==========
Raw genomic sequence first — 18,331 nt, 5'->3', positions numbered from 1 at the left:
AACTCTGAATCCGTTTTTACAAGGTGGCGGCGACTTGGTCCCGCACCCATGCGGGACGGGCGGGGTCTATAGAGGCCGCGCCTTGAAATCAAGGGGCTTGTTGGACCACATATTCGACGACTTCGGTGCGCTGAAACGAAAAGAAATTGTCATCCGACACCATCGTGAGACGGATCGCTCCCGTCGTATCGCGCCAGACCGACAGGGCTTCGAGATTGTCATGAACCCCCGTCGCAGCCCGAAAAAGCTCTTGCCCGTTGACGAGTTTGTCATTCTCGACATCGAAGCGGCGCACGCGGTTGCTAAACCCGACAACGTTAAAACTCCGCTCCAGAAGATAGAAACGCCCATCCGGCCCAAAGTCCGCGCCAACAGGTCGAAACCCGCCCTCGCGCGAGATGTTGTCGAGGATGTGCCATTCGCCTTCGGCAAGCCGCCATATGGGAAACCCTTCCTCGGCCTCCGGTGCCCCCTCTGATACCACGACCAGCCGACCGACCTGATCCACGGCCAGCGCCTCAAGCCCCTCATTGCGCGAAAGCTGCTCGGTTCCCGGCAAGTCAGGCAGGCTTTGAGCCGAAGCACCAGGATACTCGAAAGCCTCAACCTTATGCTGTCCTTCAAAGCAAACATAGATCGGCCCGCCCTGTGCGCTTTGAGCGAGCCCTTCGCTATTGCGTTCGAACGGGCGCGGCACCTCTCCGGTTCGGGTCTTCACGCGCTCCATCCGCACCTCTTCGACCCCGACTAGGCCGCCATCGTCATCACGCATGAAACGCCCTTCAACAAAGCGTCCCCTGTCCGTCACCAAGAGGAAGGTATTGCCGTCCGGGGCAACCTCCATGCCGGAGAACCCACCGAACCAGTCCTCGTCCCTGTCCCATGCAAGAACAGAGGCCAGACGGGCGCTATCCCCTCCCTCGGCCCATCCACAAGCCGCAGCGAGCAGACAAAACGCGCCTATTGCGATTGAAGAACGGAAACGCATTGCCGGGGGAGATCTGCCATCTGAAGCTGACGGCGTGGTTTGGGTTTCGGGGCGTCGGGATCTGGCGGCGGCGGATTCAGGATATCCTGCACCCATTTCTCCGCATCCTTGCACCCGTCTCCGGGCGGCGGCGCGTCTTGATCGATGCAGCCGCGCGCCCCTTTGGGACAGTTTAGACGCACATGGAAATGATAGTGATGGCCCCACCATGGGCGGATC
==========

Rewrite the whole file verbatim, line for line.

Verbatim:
Raw genomic sequence first — 18,331 nt, 5'->3', positions numbered from 1 at the left:
AACTCTGAATCCGTTTTTACAAGGTGGCGGCGACTTGGTCCCGCACCCATGCGGGACGGGCGGGGTCTATAGAGGCCGCGCCTTGAAATCAAGGGGCTTGTTGGACCACATATTCGACGACTTCGGTGCGCTGAAACGAAAAGAAATTGTCATCCGACACCATCGTGAGACGGATCGCTCCCGTCGTATCGCGCCAGACCGACAGGGCTTCGAGATTGTCATGAACCCCCGTCGCAGCCCGAAAAAGCTCTTGCCCGTTGACGAGTTTGTCATTCTCGACATCGAAGCGGCGCACGCGGTTGCTAAACCCGACAACGTTAAAACTCCGCTCCAGAAGATAGAAACGCCCATCCGGCCCAAAGTCCGCGCCAACAGGTCGAAACCCGCCCTCGCGCGAGATGTTGTCGAGGATGTGCCATTCGCCTTCGGCAAGCCGCCATATGGGAAACCCTTCCTCGGCCTCCGGTGCCCCCTCTGATACCACGACCAGCCGACCGACCTGATCCACGGCCAGCGCCTCAAGCCCCTCATTGCGCGAAAGCTGCTCGGTTCCCGGCAAGTCAGGCAGGCTTTGAGCCGAAGCACCAGGATACTCGAAAGCCTCAACCTTATGCTGTCCTTCAAAGCAAACATAGATCGGCCCGCCCTGTGCGCTTTGAGCGAGCCCTTCGCTATTGCGTTCGAACGGGCGCGGCACCTCTCCGGTTCGGGTCTTCACGCGCTCCATCCGCACCTCTTCGACCCCGACTAGGCCGCCATCGTCATCACGCATGAAACGCCCTTCAACAAAGCGTCCCCTGTCCGTCACCAAGAGGAAGGTATTGCCGTCCGGGGCAACCTCCATGCCGGAGAACCCACCGAACCAGTCCTCGTCCCTGTCCCATGCAAGAACAGAGGCCAGACGGGCGCTATCCCCTCCCTCGGCCCATCCACAAGCCGCAGCGAGCAGACAAAACGCGCCTATTGCGATTGAAGAACGGAAACGCATTGCCGGGGGAGATCTGCCATCTGAAGCTGACGGCGTGGTTTGGGTTTCGGGGCGTCGGGATCTGGCGGCGGCGGATTCAGGATATCCTGCACCCATTTCTCCGCATCCTTGCACCCGTCTCCGGGCGGCGGCGCGTCTTGATCGATGCAGCCGCGCGCCCCTTTGGGACAGTTTAGACGCACATGGAAATGATAGTGATGGCCCCACCATGGGCGGATC